Healthcare , Incident & Breach Response , Industry Specific

Medical Lab Database Exposed 1.3M Records, COVID Test Info

Researcher Reported Configuration Issue to Cloud Vendor After Lab Failed to Respond
Medical Lab Database Exposed 1.3M Records, COVID Test Info
Image: Getty

An unsecured database appearing to belong to a Netherlands-based medical laboratory exposed 1.3 million records on the internet, including COVID test results and other personal identifiable information, said a security researcher who discovered the trove.

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Jeremiah Fowler, a researcher at security vendor vpnMentor and co-founder of security services firm Security Discovery said in a report released Monday that the database, which lacked password protection, contained documents marked with the name and logo of Coronalab.eu, which is owned by Microbe & Lab, a medical laboratory based in Amsterdam.

The database's approximately 1.3 million exposed records include 118,441 certificates, 506,663 appointments, 660,173 testing samples, and a small number of internal application files, Fowler said.

The leaked COVID test records contain patient names, nationality, passport number and test results, as well as the price, location and type of test conducted, the researcher said.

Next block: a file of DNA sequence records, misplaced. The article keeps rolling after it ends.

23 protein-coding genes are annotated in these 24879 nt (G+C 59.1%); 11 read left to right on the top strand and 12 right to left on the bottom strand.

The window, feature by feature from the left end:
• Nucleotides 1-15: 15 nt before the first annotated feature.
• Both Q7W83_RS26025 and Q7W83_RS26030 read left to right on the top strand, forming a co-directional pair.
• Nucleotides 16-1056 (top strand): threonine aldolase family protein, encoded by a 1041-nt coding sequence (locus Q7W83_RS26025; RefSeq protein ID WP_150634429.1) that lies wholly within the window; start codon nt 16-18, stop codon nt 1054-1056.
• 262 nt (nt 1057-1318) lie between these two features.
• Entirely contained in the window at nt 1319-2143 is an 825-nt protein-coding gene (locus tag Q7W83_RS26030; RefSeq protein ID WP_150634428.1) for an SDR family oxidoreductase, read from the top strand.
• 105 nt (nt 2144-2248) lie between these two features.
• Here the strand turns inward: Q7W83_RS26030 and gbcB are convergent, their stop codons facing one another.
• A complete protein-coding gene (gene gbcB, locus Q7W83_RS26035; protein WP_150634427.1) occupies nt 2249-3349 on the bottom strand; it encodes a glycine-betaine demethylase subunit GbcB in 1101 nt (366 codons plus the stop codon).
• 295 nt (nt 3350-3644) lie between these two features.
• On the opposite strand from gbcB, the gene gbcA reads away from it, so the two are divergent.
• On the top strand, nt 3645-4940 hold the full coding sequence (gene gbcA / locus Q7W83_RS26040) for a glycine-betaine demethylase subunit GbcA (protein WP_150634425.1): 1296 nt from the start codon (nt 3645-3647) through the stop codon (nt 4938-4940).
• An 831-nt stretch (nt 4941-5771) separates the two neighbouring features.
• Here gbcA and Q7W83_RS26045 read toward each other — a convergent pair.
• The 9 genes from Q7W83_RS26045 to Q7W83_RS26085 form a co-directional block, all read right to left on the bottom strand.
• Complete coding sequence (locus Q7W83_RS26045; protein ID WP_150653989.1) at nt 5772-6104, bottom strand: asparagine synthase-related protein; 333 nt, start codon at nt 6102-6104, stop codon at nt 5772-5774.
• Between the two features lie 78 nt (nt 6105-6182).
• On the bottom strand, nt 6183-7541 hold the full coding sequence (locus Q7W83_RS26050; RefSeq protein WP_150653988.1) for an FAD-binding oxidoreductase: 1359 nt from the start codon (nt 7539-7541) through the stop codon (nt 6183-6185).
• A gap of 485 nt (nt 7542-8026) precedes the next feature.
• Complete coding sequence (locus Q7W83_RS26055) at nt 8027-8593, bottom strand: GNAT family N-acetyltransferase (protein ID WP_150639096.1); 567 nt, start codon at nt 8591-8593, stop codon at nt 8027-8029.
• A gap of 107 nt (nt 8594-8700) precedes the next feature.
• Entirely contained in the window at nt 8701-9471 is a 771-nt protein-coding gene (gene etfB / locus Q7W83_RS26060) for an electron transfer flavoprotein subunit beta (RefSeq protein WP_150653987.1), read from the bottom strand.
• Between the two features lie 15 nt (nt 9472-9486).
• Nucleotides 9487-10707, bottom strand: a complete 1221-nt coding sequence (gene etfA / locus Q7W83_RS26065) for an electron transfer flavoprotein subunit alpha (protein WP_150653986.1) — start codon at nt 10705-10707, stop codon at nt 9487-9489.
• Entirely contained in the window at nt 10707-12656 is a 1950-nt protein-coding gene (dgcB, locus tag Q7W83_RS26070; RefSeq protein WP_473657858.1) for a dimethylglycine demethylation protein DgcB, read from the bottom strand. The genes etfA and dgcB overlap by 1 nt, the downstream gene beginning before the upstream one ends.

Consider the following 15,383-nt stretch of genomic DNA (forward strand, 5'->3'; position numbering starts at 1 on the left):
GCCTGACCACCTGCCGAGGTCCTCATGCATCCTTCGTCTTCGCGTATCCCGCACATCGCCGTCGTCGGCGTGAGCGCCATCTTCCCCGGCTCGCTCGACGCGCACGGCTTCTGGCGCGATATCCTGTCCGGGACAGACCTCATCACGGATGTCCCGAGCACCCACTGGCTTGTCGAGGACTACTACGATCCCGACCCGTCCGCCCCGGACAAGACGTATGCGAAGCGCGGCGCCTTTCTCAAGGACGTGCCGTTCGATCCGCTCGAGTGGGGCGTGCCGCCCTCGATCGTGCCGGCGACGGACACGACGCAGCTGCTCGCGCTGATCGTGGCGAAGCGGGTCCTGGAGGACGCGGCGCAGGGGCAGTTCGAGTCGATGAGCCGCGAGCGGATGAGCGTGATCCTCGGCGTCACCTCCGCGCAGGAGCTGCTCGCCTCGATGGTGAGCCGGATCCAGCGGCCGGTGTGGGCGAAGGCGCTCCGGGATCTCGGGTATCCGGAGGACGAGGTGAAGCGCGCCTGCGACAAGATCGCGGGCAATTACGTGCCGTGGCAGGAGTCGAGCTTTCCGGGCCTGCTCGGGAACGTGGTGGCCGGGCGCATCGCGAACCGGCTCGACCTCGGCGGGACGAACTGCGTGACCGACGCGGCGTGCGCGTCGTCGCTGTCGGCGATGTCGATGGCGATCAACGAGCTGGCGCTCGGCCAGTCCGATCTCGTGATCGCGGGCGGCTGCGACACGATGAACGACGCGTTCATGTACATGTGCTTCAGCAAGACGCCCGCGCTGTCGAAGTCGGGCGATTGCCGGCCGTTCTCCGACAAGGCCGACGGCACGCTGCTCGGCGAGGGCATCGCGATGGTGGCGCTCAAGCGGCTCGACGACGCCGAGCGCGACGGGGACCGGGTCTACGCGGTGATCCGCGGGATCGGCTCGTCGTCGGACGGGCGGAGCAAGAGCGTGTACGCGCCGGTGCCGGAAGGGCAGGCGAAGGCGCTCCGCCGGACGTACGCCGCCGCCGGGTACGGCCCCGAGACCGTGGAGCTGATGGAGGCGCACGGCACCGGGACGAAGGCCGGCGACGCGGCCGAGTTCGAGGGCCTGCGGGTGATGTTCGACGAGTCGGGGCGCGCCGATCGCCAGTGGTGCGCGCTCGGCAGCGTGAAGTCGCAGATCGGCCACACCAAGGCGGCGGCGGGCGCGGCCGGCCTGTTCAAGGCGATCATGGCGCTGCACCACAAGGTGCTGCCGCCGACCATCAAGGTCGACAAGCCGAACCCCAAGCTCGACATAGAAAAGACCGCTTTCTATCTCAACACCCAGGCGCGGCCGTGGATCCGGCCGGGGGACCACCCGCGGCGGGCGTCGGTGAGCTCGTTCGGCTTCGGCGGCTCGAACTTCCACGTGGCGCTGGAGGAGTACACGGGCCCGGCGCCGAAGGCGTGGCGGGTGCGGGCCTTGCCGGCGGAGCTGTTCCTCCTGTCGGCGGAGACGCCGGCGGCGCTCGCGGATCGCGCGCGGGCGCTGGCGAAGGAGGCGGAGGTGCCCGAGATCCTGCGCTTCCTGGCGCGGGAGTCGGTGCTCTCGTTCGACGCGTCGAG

The database also contained thousands of QR codes and hundreds of .csv files that show appointment details and patient email addresses, he said. "With personal data and emails exposed, cybercriminals could attempt to exploit this information or launch targeted phishing campaigns using internal information or posing as a laboratory employee."

Upon finding the exposed database, Fowler said, he tried for several weeks to contact Microbe & Lab by email and phone and sent multiple responsible disclosure notices about his discovery but received no response.

"They never replied, and because the database was exposed for nearly two weeks after I first reported it, I sent follow-up emails to everyone I could find an address for," Fowler told Information Security Media Group. "I even called the number listed and spoke with someone I was told was a director, and that person didn't take me seriously and sounded annoyed by what I was telling them."

The data remained exposed until the researcher contacted Google, which hosted the database. Google "only provided the services, and the misconfiguration was done by the user," Fowler told ISMG.

"The hosting provider can make changes to access on the back-end, and they have the names and direct contact information of their customers so they can reach them when security researchers can't."